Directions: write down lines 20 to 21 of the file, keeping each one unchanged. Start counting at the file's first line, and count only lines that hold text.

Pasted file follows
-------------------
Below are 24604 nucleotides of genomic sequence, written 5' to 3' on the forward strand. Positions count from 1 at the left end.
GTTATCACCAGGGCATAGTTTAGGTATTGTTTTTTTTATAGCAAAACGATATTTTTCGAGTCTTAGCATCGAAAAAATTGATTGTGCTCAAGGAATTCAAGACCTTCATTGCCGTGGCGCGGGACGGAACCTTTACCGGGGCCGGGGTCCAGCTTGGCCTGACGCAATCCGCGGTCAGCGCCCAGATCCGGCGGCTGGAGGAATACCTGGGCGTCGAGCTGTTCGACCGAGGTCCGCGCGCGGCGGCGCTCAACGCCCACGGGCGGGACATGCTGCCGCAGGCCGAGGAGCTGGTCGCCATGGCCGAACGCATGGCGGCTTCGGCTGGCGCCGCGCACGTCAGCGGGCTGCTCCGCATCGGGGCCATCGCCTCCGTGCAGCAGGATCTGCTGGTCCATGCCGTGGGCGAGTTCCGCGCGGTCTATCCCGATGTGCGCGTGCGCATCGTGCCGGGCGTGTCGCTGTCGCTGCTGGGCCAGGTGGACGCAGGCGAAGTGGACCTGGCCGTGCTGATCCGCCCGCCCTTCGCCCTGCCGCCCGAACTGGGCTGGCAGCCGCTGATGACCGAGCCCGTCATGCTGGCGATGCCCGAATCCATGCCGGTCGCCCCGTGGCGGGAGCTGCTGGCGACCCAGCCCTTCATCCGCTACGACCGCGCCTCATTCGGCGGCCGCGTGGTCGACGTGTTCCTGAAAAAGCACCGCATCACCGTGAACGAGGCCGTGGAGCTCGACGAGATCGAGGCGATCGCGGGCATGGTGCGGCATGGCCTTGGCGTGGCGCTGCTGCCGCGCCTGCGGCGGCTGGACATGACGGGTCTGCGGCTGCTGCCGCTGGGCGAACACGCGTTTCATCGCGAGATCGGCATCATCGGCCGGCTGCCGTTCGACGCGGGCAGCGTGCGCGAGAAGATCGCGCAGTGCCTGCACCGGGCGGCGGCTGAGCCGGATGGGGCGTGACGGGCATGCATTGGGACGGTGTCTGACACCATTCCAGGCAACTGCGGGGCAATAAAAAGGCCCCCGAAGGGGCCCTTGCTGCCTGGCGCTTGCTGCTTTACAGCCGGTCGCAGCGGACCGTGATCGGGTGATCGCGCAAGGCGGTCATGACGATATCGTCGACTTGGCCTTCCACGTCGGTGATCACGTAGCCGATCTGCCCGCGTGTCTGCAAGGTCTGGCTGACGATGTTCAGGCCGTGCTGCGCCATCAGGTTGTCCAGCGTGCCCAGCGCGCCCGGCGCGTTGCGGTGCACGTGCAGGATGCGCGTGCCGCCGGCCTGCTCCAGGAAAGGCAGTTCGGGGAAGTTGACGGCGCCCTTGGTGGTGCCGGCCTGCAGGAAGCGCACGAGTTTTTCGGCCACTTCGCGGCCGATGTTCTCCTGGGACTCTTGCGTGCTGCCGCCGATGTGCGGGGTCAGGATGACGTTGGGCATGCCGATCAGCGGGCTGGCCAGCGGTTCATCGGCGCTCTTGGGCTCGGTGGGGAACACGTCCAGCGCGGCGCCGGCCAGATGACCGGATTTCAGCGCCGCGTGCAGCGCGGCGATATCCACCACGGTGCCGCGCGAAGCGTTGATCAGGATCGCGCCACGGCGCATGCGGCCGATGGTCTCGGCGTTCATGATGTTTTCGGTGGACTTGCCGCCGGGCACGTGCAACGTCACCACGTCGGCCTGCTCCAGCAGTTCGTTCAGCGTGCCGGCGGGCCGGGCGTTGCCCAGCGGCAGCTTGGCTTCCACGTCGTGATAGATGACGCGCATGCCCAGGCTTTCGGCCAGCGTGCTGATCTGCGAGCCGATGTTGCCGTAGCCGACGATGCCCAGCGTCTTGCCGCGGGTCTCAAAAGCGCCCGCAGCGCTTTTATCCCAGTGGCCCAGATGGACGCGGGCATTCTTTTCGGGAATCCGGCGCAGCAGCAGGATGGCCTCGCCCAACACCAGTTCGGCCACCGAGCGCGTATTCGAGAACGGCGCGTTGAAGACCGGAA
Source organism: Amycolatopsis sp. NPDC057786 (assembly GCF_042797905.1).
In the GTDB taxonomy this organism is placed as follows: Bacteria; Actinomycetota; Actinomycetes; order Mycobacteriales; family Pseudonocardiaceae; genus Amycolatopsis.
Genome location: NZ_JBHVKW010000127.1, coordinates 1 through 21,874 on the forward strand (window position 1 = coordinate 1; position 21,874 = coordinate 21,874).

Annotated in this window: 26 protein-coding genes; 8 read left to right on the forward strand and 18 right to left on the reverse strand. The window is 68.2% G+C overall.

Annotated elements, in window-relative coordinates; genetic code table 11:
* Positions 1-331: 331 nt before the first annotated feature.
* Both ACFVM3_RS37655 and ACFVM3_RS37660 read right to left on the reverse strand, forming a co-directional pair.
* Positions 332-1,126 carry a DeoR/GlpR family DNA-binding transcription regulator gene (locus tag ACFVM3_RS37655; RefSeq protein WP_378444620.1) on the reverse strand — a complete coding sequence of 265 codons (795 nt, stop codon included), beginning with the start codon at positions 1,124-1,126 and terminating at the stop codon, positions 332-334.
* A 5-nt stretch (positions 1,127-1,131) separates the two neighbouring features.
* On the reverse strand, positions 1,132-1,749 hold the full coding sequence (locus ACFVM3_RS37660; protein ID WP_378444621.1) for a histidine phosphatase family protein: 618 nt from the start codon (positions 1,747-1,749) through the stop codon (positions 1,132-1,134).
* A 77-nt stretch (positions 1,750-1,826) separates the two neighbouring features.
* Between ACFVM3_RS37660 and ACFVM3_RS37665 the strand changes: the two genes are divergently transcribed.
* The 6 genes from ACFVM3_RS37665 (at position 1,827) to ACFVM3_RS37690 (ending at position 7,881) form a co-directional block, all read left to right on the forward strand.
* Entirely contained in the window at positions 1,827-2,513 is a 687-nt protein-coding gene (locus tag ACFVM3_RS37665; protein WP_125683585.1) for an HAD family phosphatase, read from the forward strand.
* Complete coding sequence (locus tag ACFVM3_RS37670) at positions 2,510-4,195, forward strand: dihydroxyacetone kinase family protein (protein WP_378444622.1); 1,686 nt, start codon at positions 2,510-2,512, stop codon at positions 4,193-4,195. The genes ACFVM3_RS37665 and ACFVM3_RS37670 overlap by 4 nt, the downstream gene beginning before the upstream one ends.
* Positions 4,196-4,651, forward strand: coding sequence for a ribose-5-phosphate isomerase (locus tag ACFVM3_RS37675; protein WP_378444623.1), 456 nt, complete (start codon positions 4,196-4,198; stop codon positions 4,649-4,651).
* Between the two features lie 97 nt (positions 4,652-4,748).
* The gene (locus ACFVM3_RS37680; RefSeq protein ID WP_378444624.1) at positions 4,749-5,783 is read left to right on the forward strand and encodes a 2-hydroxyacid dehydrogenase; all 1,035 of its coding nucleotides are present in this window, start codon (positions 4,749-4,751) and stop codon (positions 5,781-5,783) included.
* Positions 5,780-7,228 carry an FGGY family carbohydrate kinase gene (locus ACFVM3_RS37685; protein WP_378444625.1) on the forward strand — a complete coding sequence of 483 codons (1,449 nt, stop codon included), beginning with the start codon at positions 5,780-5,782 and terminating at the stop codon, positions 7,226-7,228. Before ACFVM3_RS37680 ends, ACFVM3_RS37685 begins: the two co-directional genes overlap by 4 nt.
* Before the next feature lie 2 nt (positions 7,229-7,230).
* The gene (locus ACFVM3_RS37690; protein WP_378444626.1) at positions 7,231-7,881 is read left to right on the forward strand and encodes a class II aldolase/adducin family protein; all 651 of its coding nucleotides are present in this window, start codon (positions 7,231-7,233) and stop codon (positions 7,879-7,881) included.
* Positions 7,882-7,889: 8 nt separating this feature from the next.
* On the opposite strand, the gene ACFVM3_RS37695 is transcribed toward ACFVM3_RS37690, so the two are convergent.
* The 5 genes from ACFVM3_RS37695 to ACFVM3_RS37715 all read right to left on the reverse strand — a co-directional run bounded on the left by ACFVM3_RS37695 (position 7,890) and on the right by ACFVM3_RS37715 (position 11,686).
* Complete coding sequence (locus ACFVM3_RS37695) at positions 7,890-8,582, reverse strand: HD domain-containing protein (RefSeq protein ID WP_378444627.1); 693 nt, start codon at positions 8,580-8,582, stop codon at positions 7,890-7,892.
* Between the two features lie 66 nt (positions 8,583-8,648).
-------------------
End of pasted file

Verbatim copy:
* The gene (locus ACFVM3_RS37680; RefSeq protein ID WP_378444624.1) at positions 4,749-5,783 is read left to right on the forward strand and encodes a 2-hydroxyacid dehydrogenase; all 1,035 of its coding nucleotides are present in this window, start codon (positions 4,749-4,751) and stop codon (positions 5,781-5,783) included.
* Positions 5,780-7,228 carry an FGGY family carbohydrate kinase gene (locus ACFVM3_RS37685; protein WP_378444625.1) on the forward strand — a complete coding sequence of 483 codons (1,449 nt, stop codon included), beginning with the start codon at positions 5,780-5,782 and terminating at the stop codon, positions 7,226-7,228. Before ACFVM3_RS37680 ends, ACFVM3_RS37685 begins: the two co-directional genes overlap by 4 nt.